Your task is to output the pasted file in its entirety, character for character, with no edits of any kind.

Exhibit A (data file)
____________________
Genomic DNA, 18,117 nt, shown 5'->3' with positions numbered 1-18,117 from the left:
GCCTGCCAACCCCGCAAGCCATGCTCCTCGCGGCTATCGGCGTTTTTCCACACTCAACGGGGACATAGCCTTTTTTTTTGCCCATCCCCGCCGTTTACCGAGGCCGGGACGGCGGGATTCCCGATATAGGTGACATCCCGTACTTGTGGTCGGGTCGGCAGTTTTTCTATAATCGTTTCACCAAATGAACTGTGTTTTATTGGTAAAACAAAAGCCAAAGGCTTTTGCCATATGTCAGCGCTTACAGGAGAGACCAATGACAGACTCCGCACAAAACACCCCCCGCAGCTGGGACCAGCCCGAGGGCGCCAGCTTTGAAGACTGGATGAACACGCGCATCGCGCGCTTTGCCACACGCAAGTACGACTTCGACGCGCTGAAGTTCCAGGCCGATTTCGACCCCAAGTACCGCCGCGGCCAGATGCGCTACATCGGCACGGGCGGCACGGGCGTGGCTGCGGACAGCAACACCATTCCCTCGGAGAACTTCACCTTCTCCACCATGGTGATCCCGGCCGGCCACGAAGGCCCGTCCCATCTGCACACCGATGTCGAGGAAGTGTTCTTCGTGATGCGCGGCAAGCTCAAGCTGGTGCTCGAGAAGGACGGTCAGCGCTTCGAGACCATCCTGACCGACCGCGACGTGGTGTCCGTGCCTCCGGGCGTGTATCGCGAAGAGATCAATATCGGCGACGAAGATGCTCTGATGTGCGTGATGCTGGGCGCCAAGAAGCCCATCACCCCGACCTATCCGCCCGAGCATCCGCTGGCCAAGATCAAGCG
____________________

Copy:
Genomic DNA, 18,117 nt, shown 5'->3' with positions numbered 1-18,117 from the left:
GCCTGCCAACCCCGCAAGCCATGCTCCTCGCGGCTATCGGCGTTTTTCCACACTCAACGGGGACATAGCCTTTTTTTTTGCCCATCCCCGCCGTTTACCGAGGCCGGGACGGCGGGATTCCCGATATAGGTGACATCCCGTACTTGTGGTCGGGTCGGCAGTTTTTCTATAATCGTTTCACCAAATGAACTGTGTTTTATTGGTAAAACAAAAGCCAAAGGCTTTTGCCATATGTCAGCGCTTACAGGAGAGACCAATGACAGACTCCGCACAAAACACCCCCCGCAGCTGGGACCAGCCCGAGGGCGCCAGCTTTGAAGACTGGATGAACACGCGCATCGCGCGCTTTGCCACACGCAAGTACGACTTCGACGCGCTGAAGTTCCAGGCCGATTTCGACCCCAAGTACCGCCGCGGCCAGATGCGCTACATCGGCACGGGCGGCACGGGCGTGGCTGCGGACAGCAACACCATTCCCTCGGAGAACTTCACCTTCTCCACCATGGTGATCCCGGCCGGCCACGAAGGCCCGTCCCATCTGCACACCGATGTCGAGGAAGTGTTCTTCGTGATGCGCGGCAAGCTCAAGCTGGTGCTCGAGAAGGACGGTCAGCGCTTCGAGACCATCCTGACCGACCGCGACGTGGTGTCCGTGCCTCCGGGCGTGTATCGCGAAGAGATCAATATCGGCGACGAAGATGCTCTGATGTGCGTGATGCTGGGCGCCAAGAAGCCCATCACCCCGACCTATCCGCCCGAGCATCCGCTGGCCAAGATCAAGCG